After the secondary electron irradiation 62 is performed, the upper electrode 56 may be formed on the second irradiated material layer 52 b′. The photoresist layer pattern may be formed on the upper electrode 56. The upper electrode 56, the first and second irradiated material layers 52 a′ and 52 b′ and the lower electrode 50 may be sequentially etched using the photoresist layer pattern as the etch mask in the same etching process as described above. As a result of etching, a storage node S2 including the lower electrode 50, the first and second irradiated material layers 52 a′ and 52 b′ and the upper electrode 56, may be formed on the interlayer insulating layer L1 as illustrated in FIG. 11. The storage node S2 may be formed in the same position as the storage node S1.

With respect to FIGS. 12 to 14, the lower electrode 50 may be formed on the interlayer insulating layer L1. Source material gas 52 p, used in forming the data storage layer 50, may be supplied onto the lower electrode 50 using, for example, sputtering equipment. Electron irradiation 66 on the lower electrode 50 may be performed simultaneously. As a result, at least one irradiated data storage layer 70′ may be formed on the lower electrode 50 as illustrated in FIG. 15. The electron irradiation 66 may be performed in the same manner as electron irradiation 54. When the at least one irradiated data storage layer 70′ is an oxide, the atmosphere in the formation process of the at least one irradiated data storage layer 70′ may be oxygen. The at least one irradiated data storage layer 70′ may include two layers, formed as described above. After the at least one irradiated data storage layer 70′ is formed, a storage node may be formed by forming the upper electrode (not shown) on the at least one irradiated data storage layer 70′ and the lower electrode 50, the at least one irradiated data storage layer 70′ and upper electrode may be patterned as described above.

FIG. 16 is a graph illustrating an X-ray diffraction pattern with respect to the data storage layer. In FIG. 16, line G1 represents an X-ray diffraction pattern of the data storage layer when electron irradiation is not performed in forming the data storage layer. Line G2 represents an X-ray diffraction pattern of the data storage layer when electron irradiation is performed in forming the data storage layer. Comparing lines G1 and G2, the peaks of lines G1 and G2 may be different within the diffraction angle range of about 32° and about 33°.

In the diffraction angle range, the peak of line G1 may be higher than the peak of line G2. The peak of line G1 as shown in the diffraction angle range is caused by Hf (hafnium) which is not oxidized and exists in the direction (100) of the data storage layer HfO2 where the electrons are not irradiated. Reduction of the peak of line G2 as shown in the diffraction angle range is caused by HfO2 where Hf is oxidized and exists in the direction (100) of the data storage layer HfO2 where the electrons are irradiated.

From lines G1 and G2, material formation of the data storage layer may be more uniform when the electron irradiation is performed than when the electron irradiation is not performed in the process of forming the data storage layer. For example, when the data storage layer is the HfO2 layer, if the electron irradiation is not performed in forming the data storage layer, un-oxidized hafnium may exist in the data storage layer. The data storage layer may be finally formed of HfO2 and Hf. On the other hand, if the electron irradiation is performed in forming the data storage layer, the composition of the data storage layer may be finally formed of almost HfO2.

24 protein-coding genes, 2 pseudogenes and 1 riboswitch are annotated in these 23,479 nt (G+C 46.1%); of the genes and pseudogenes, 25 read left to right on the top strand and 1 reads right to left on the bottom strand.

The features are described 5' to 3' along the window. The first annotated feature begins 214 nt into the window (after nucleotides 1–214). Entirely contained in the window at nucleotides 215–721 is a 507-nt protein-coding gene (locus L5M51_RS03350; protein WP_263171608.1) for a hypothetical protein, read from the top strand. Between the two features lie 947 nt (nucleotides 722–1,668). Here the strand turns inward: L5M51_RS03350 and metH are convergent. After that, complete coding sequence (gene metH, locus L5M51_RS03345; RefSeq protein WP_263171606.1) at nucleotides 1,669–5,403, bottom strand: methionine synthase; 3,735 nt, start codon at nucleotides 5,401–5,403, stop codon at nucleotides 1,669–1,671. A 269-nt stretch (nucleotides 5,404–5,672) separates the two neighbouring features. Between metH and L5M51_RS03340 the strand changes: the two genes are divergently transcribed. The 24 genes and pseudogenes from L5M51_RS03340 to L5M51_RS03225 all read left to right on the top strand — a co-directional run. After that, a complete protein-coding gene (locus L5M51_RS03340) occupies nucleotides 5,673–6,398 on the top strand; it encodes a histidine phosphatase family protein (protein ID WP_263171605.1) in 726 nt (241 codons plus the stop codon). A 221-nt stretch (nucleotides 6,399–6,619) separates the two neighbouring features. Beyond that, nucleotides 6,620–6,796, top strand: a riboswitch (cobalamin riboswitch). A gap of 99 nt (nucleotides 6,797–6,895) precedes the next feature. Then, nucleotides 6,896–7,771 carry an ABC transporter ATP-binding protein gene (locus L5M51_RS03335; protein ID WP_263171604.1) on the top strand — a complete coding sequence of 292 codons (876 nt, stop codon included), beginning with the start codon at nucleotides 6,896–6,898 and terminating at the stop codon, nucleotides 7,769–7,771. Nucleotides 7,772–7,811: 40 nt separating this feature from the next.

FIG. 17 illustrates a change in leakage current density for the data storage layer where the electrons are irradiated and the data storage layer where the electrons are not irradiated. In FIG. 17, line G11 is where the electrons are not irradiated on the data storage layer and line G22 is where the electrons are irradiated on the data storage layer. Comparing lines G11 and G22, there may be a reduced leakage current in the data storage layer where the electrons are irradiated.

FIG. 18 illustrates a change in capacitance of the data storage layer where the electrons are irradiated and the data storage layer where the electrons are not irradiated. In FIG. 18, line GG1 represents the data storage layer where the electrons are not irradiated and line GG2 represents the data storage layer where the electrons are irradiated. In comparing lines GG1 and GG2, the capacitance may be greater in the data storage layer where the electrons are irradiated than where the electrons are not irradiated.

FIG. 19 illustrates a change in the set voltage of the data storage layer where the electrons are irradiated and where the electrons are not irradiated. For FIG. 19, the NiO layer may be used as the data storage layer. In FIG. 19, line C1 and line C2 represent changes in set voltage of the data storage layer where the electrons are not irradiated and line C3 represents a change in set voltage of the data storage layer where the electrons are irradiated. Comparing lines C1 and C2 and line C3, the set voltage of the data storage layer where the electrons are irradiated may be less than that of the data storage layer where the electrons are not irradiated.

In example embodiments, the above-described characteristics according to the electron irradiation are applied to improve characteristics of memory devices other than RRAM (e.g., DRAM and/or FRAM).